Technology and Human Responsibility

Issue #149                                                 August 28, 2003
                 A Publication of The Nature Institute
           Editor:  Stephen L. Talbott (

                  On the Web:
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Can we take responsibility for technology, or must we sleepwalk
in submission to its inevitabilities?  NetFuture is a voice for
responsibility.  It depends on the generosity of those who support
its goals.  To make a contribution, click here.


Quotes and Provocations
   Who Needs Media Regulation?
   Commerce as Storytelling

From HAL to Kismet: Your Evolution Dollars at Work
   Further commentary on Rodney Brooks' Flesh and Machines

The Surprising New Language of Mechanism
   Are mainstream scientists getting religion?


About this newsletter


                         QUOTES AND PROVOCATIONS

Who Needs Media Regulation?

The current proposals for media deregulation are provoking widespread
criticism to the effect that we already have too much concentration in the
media industry, and deregulation will only make it worse.  As I heard
someone say on public radio a half hour ago, "We need more voices out
there, not fewer".

Perhaps so.  And perhaps deregulation will lead to greater concentration.
But even if this is true, the objection is hopelessly one-sided.

We do not lack voices in the world.  There are billions of them.
What many of them lack is someone listening.  A voice failing to
attract listeners cannot be much of a public voice.  If in fact there
are few prominent voices in a largely open society such as ours, it is
substantially because most of us are willing to listen to few voices, or
to few different kinds of voices.  We prefer People magazine to Time, and
Time to the Economist -- and all of these to, say, NetFuture.  (Just
kidding.  In any case, you are the one audience for which that statement
is certainly false.)  No re-jiggering of regulations will suddenly alter
these preferences.

I won't deny that there's an unhealthy concentration of interests in the
media business.  But this fact is inseparable from another one:  there is
an unhealthy concentration of shallow interests in the general public.  I
don't see how we can begin to make progress against the social problems we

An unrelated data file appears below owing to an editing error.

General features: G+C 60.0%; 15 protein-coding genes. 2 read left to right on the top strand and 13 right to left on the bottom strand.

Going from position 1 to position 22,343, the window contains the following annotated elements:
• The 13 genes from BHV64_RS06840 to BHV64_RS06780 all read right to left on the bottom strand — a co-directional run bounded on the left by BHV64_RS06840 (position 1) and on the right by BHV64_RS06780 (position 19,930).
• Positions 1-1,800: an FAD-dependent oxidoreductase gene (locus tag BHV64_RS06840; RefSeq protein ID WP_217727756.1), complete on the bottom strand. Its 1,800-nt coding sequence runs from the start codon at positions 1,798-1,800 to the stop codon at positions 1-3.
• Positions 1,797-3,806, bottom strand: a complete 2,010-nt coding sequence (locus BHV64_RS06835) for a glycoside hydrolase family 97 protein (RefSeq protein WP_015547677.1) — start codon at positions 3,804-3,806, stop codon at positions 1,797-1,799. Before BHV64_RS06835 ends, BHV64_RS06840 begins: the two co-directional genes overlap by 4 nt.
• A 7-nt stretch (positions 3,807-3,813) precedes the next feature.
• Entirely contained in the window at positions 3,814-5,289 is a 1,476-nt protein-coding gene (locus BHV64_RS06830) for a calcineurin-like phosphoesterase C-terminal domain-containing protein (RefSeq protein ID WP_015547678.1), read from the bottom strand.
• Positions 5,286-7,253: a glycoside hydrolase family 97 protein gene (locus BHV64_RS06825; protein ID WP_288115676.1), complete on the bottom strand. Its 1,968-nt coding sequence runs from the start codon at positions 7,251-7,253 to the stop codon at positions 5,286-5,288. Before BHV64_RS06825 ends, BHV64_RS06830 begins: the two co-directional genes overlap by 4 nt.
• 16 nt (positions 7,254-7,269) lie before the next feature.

face without first accepting the kind of double-sidedness evident in this
particular issue.  It is intrinsic to the organic character of modern
society that virtually every problem needs to be recognized not only at
some focus we can point to "out there", but also at a focus "in here", in
ourselves.  To deal only with the "in here" is pietism; to deal only with
the "out there" is projection.  What we really need is lively attention to
the dynamic interplay between "in here" and "out there".

(This happens to be the same challenge we face in our efforts to
understand the physical world, as discussed in this issue's concluding
feature article.  Our social problems and our misunderstandings in science
have the same root in our habits of thought.)

Related article:

"Are Corporations to Blame?" in NF #143:

Commerce as Storytelling

There's a nice little essay by Rebecca Solnit in the July/August issue of
Orion.  Titled "The Silence of the Lambswool Cardigans", it begins with

   There was a time not so long ago when everything was recognizable not
   just as a cup or a coat, but as a cup made by so-and-so out of clay
   from this bank on the local river or woven by the guy in that house out
   of wool from the sheep visible on the hills.  Then, objects were not
   purely material, mere commodities, but signs of processes, human and
   natural, pieces of a story, and the story as well as the stuff
   sustained life.  It's as though every object spoke -- some of them must
   have sung out -- in a language everyone could hear, a language that
   surrounded every object in an aura of its history.

But then,

   Somewhere in the Industrial Age, objects shut up because their creation
   had become so remote and intricate a process that it was no longer
   readily knowable.  Or they were silenced, because the pleasures of
   abundance that all the cheap goods offered were only available if those
   goods were mute about the scarcity and loss that lay behind their
   creation.  Modern advertising -- notably for Nike -- constitutes an
   aggressive attempt to displace the meaning of the commodity from its
   makers, as though you enter into relationship with very tall athletes
   rather than, say, very thin Vietnamese teenagers when you buy their
   shoes.  It is a stretch to think about Mexican prison labor while
   contemplating Victoria's Secret lavender lace boycut panties.

All this will, by many, be dismissed as a pining for the romantic "olden
days", which were probably never quite as we imagine them.  But rejecting
romanticized images of the past (if that is indeed what is needed) does
not require us to found our own society upon systematic falsehood.  After
all, commercial objects are not really mute.  Everything we create really
does speak in one way or another.  The only question is whether we prefer
to hear its tale or else drown out the truth with a cheap fantasy.